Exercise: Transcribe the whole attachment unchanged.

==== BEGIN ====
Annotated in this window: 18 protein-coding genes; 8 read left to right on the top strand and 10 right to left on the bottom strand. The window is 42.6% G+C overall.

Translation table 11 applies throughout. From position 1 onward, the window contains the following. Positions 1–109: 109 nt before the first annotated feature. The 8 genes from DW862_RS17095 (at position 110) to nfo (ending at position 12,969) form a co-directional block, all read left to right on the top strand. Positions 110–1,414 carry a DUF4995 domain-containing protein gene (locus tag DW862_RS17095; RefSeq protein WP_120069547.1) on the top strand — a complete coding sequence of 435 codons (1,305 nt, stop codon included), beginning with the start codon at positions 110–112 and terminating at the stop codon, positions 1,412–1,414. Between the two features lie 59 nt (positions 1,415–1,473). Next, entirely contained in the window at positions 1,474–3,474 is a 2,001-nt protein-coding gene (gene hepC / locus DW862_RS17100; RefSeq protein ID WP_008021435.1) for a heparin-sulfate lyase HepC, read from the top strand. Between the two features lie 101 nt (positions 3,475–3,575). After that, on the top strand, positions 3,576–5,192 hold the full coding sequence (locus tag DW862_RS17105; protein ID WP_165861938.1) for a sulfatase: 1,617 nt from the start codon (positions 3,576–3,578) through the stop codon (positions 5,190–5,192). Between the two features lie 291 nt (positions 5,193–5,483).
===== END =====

Annotated in this window: 18 protein-coding genes; 8 read left to right on the top strand and 10 right to left on the bottom strand. The window is 42.6% G+C overall.

Translation table 11 applies throughout. From position 1 onward, the window contains the following. Positions 1–109: 109 nt before the first annotated feature. The 8 genes from DW862_RS17095 (at position 110) to nfo (ending at position 12,969) form a co-directional block, all read left to right on the top strand. Positions 110–1,414 carry a DUF4995 domain-containing protein gene (locus tag DW862_RS17095; RefSeq protein WP_120069547.1) on the top strand — a complete coding sequence of 435 codons (1,305 nt, stop codon included), beginning with the start codon at positions 110–112 and terminating at the stop codon, positions 1,412–1,414. Between the two features lie 59 nt (positions 1,415–1,473). Next, entirely contained in the window at positions 1,474–3,474 is a 2,001-nt protein-coding gene (gene hepC / locus DW862_RS17100; RefSeq protein ID WP_008021435.1) for a heparin-sulfate lyase HepC, read from the top strand. Between the two features lie 101 nt (positions 3,475–3,575). After that, on the top strand, positions 3,576–5,192 hold the full coding sequence (locus tag DW862_RS17105; protein ID WP_165861938.1) for a sulfatase: 1,617 nt from the start codon (positions 3,576–3,578) through the stop codon (positions 5,190–5,192). Between the two features lie 291 nt (positions 5,193–5,483).